Kindle Fire Sells Out, Amazon Claims a Fifth of U.S. Tablet Market

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The Fire has officially burned out. Amazon announced today that its entire Kindle Fire stock has been depleted after a successful nine month-run that the company touts as "the most successful product launch in the history of" In fact, the company claims the Kindle Fire has seized a sizeable 22 percent chunk of the U.S. tablet market ahead of the widely anticipated launch of a second-generation Fire.

But has it really? If Amazon's claims are true that means that roughly one out of every five tablets sold is a Kindle Fire. Unfortunately, Amazon has refused to release any actual sales figures for its low-cost tablet, making it difficult to perform any actual comparisons. Some third-party evidence suggests that Amazon may be in the ballpark with its figures, though that 22 percent number is probably a bit lofty.

An April report by comScore claimed that the Kindle Fire accounted for a 54.4 percent share of the U.S. tablet market, while IDC released a report just this month that pegged Amazon as the third-largest supplier of tablets in the world, moving 1,252,000 Kindle Fire tablets in the second quarter of the year. "But wait," you say, "Those are global numbers!" Indeed, but the Kindle Fire is available exclusively to U.S. residents.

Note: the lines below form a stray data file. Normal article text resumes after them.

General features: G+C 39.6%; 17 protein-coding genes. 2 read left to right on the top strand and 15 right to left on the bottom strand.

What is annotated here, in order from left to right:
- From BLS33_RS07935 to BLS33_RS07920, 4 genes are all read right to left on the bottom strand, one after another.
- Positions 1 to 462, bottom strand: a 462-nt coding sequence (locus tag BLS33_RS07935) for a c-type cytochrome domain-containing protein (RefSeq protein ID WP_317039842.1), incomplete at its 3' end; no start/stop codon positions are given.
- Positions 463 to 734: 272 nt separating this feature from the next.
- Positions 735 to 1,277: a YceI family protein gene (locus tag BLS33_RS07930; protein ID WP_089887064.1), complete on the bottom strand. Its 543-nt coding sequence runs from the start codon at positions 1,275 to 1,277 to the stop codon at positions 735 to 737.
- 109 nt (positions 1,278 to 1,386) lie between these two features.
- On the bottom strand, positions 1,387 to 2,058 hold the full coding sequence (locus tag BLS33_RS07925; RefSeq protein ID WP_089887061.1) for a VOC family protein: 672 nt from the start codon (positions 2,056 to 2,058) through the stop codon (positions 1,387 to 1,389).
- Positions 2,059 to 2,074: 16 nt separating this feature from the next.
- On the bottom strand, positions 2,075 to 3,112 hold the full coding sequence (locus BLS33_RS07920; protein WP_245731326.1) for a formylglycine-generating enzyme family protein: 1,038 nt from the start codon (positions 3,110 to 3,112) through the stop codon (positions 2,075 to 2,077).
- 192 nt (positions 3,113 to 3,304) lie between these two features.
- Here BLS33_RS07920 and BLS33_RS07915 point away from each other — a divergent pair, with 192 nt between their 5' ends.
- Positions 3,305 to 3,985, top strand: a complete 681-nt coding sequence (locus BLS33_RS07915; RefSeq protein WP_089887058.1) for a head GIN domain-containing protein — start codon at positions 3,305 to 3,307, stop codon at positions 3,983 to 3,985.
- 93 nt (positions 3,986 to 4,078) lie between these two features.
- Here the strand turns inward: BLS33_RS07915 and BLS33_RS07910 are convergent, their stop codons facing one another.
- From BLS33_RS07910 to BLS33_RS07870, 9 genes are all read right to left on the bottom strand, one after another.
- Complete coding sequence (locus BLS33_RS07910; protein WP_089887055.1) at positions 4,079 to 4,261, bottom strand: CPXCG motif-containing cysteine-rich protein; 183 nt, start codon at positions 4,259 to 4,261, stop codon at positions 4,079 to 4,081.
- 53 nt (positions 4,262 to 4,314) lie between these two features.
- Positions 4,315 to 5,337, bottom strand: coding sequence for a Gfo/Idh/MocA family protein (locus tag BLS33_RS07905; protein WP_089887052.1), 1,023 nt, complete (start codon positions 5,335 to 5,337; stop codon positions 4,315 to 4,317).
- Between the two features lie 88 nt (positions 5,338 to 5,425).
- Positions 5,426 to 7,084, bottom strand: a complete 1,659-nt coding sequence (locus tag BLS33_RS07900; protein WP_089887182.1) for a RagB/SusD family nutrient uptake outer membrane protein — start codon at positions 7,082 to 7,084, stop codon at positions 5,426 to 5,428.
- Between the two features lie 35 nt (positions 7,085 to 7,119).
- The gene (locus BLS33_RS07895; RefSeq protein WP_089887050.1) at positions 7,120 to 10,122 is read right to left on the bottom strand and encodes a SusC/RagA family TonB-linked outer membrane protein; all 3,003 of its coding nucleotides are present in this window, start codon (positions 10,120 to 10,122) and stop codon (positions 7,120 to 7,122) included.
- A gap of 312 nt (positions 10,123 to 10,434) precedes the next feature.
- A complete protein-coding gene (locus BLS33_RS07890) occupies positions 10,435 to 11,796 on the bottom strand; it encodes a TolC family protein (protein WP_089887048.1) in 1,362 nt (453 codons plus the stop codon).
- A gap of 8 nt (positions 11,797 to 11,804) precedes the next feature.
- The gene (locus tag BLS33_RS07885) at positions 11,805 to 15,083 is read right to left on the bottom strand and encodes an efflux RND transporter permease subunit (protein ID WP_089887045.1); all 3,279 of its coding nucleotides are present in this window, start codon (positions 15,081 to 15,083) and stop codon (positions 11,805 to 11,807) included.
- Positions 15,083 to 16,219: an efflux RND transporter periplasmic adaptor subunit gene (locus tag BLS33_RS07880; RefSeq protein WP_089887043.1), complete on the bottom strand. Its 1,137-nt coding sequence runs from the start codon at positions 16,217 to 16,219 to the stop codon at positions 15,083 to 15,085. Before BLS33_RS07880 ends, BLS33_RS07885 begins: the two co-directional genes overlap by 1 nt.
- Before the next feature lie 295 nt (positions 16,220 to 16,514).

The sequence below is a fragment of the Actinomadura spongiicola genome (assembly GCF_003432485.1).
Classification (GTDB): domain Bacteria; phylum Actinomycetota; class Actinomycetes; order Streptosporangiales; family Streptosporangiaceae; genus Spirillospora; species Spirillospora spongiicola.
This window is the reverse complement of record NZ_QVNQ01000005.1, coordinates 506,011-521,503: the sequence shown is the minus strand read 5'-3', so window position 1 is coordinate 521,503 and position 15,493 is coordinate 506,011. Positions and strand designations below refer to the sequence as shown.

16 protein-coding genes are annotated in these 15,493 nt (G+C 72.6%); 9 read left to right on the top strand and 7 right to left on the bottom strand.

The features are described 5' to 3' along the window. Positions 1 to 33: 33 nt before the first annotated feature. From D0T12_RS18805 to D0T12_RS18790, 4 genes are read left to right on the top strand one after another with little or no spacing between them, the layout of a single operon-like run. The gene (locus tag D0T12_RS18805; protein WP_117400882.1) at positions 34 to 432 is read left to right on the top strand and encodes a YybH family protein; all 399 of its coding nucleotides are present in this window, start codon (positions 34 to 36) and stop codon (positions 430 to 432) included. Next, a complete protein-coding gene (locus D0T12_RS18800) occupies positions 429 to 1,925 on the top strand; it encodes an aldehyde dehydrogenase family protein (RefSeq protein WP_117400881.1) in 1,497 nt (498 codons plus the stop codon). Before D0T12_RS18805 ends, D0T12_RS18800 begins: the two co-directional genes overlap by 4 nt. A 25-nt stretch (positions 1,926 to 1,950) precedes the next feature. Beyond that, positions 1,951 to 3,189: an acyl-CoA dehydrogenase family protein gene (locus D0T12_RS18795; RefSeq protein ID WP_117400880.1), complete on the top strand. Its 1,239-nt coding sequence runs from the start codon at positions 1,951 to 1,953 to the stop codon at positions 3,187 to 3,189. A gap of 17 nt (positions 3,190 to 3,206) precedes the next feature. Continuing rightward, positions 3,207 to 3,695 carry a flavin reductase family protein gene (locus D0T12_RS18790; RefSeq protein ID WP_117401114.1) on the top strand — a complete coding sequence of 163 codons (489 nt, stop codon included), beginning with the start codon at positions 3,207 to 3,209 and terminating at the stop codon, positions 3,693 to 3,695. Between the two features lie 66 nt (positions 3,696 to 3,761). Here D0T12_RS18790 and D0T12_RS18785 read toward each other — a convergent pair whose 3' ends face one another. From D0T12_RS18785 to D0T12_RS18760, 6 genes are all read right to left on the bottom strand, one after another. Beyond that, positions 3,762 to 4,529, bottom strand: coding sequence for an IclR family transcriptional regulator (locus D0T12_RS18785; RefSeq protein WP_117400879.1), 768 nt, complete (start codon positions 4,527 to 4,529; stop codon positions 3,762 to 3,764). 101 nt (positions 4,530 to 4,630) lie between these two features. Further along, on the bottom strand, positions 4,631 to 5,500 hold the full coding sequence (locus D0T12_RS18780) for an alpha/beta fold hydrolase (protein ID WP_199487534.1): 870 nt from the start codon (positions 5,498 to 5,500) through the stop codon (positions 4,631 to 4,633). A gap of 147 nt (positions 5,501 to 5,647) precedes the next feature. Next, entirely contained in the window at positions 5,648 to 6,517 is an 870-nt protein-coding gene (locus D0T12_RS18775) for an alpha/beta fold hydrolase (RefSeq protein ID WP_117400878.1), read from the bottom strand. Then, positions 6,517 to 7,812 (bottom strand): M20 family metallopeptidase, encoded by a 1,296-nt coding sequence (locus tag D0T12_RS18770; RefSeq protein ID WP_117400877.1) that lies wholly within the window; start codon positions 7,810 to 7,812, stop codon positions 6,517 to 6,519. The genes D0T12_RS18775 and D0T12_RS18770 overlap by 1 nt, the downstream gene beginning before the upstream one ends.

This isn't a direct Apple-to-oranges comparison -- again, it would be great if Amazon released some hard figures -- but since the IDC says that the iPad accounts for around 60 percent of all tablet sales, if the Kindle Fire truly holds half of the U.S. Android market, it could actually have around a 20 percent stake in the U.S. tablet market. Of course, comScore's data is from April, and the release of several attractive low-cost tablet options -- such as Google's $200 Nexus 7 -- very likely dragged down the Kindle Fire's lead in the past few months.

Sorting through statistics is moot in any case. The only number that matters is 0 -- the number of Kindle Fire tablets Amazon still has in stock. Don't expect the shelves to stay barren for long, however; while Amazon failed to say when new units will show up online, the company has a September 6th event planned where it is widely expected to announce the Kindle Fire 2 and maybe a 10-inch model.


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